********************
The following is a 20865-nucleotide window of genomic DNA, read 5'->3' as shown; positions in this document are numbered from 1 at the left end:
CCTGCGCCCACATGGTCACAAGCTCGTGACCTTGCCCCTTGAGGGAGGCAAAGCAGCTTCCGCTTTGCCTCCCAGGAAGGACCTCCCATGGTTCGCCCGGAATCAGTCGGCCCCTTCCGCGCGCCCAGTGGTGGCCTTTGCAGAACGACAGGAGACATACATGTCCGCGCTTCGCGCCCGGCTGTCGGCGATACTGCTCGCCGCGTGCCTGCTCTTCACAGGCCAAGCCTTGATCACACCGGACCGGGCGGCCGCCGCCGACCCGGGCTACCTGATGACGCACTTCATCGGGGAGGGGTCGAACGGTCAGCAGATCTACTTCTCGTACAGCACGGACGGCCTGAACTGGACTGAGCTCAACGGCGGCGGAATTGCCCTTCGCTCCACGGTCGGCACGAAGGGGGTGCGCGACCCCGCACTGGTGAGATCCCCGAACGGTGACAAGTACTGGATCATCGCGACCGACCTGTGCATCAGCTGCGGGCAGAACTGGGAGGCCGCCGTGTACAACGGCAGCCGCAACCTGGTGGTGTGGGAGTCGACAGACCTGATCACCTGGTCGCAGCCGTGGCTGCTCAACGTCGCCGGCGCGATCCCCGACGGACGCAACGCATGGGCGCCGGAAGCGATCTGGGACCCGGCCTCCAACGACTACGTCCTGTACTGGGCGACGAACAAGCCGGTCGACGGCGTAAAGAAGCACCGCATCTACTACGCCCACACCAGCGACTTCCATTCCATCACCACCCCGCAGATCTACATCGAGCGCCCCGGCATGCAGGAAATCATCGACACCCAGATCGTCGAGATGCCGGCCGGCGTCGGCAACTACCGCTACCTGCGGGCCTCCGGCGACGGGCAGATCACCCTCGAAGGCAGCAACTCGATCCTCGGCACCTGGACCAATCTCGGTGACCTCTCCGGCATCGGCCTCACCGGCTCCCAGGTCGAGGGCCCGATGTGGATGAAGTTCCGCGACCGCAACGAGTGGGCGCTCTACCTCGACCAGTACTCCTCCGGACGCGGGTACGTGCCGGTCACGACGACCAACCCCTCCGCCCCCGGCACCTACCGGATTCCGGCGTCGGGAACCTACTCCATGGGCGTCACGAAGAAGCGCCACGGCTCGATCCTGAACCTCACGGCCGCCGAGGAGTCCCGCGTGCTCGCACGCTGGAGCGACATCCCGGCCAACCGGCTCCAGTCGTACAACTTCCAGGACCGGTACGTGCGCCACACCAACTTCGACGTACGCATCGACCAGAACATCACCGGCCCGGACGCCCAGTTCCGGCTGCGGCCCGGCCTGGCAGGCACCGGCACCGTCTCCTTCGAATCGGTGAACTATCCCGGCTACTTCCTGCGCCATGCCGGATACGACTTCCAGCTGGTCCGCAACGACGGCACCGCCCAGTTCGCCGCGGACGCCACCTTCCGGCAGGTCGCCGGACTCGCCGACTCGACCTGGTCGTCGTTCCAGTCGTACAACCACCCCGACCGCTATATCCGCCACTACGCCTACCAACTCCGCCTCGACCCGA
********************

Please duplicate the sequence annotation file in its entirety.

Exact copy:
The following is a 20865-nucleotide window of genomic DNA, read 5'->3' as shown; positions in this document are numbered from 1 at the left end:
CCTGCGCCCACATGGTCACAAGCTCGTGACCTTGCCCCTTGAGGGAGGCAAAGCAGCTTCCGCTTTGCCTCCCAGGAAGGACCTCCCATGGTTCGCCCGGAATCAGTCGGCCCCTTCCGCGCGCCCAGTGGTGGCCTTTGCAGAACGACAGGAGACATACATGTCCGCGCTTCGCGCCCGGCTGTCGGCGATACTGCTCGCCGCGTGCCTGCTCTTCACAGGCCAAGCCTTGATCACACCGGACCGGGCGGCCGCCGCCGACCCGGGCTACCTGATGACGCACTTCATCGGGGAGGGGTCGAACGGTCAGCAGATCTACTTCTCGTACAGCACGGACGGCCTGAACTGGACTGAGCTCAACGGCGGCGGAATTGCCCTTCGCTCCACGGTCGGCACGAAGGGGGTGCGCGACCCCGCACTGGTGAGATCCCCGAACGGTGACAAGTACTGGATCATCGCGACCGACCTGTGCATCAGCTGCGGGCAGAACTGGGAGGCCGCCGTGTACAACGGCAGCCGCAACCTGGTGGTGTGGGAGTCGACAGACCTGATCACCTGGTCGCAGCCGTGGCTGCTCAACGTCGCCGGCGCGATCCCCGACGGACGCAACGCATGGGCGCCGGAAGCGATCTGGGACCCGGCCTCCAACGACTACGTCCTGTACTGGGCGACGAACAAGCCGGTCGACGGCGTAAAGAAGCACCGCATCTACTACGCCCACACCAGCGACTTCCATTCCATCACCACCCCGCAGATCTACATCGAGCGCCCCGGCATGCAGGAAATCATCGACACCCAGATCGTCGAGATGCCGGCCGGCGTCGGCAACTACCGCTACCTGCGGGCCTCCGGCGACGGGCAGATCACCCTCGAAGGCAGCAACTCGATCCTCGGCACCTGGACCAATCTCGGTGACCTCTCCGGCATCGGCCTCACCGGCTCCCAGGTCGAGGGCCCGATGTGGATGAAGTTCCGCGACCGCAACGAGTGGGCGCTCTACCTCGACCAGTACTCCTCCGGACGCGGGTACGTGCCGGTCACGACGACCAACCCCTCCGCCCCCGGCACCTACCGGATTCCGGCGTCGGGAACCTACTCCATGGGCGTCACGAAGAAGCGCCACGGCTCGATCCTGAACCTCACGGCCGCCGAGGAGTCCCGCGTGCTCGCACGCTGGAGCGACATCCCGGCCAACCGGCTCCAGTCGTACAACTTCCAGGACCGGTACGTGCGCCACACCAACTTCGACGTACGCATCGACCAGAACATCACCGGCCCGGACGCCCAGTTCCGGCTGCGGCCCGGCCTGGCAGGCACCGGCACCGTCTCCTTCGAATCGGTGAACTATCCCGGCTACTTCCTGCGCCATGCCGGATACGACTTCCAGCTGGTCCGCAACGACGGCACCGCCCAGTTCGCCGCGGACGCCACCTTCCGGCAGGTCGCCGGACTCGCCGACTCGACCTGGTCGTCGTTCCAGTCGTACAACCACCCCGACCGCTATATCCGCCACTACGCCTACCAACTCCGCCTCGACCCGA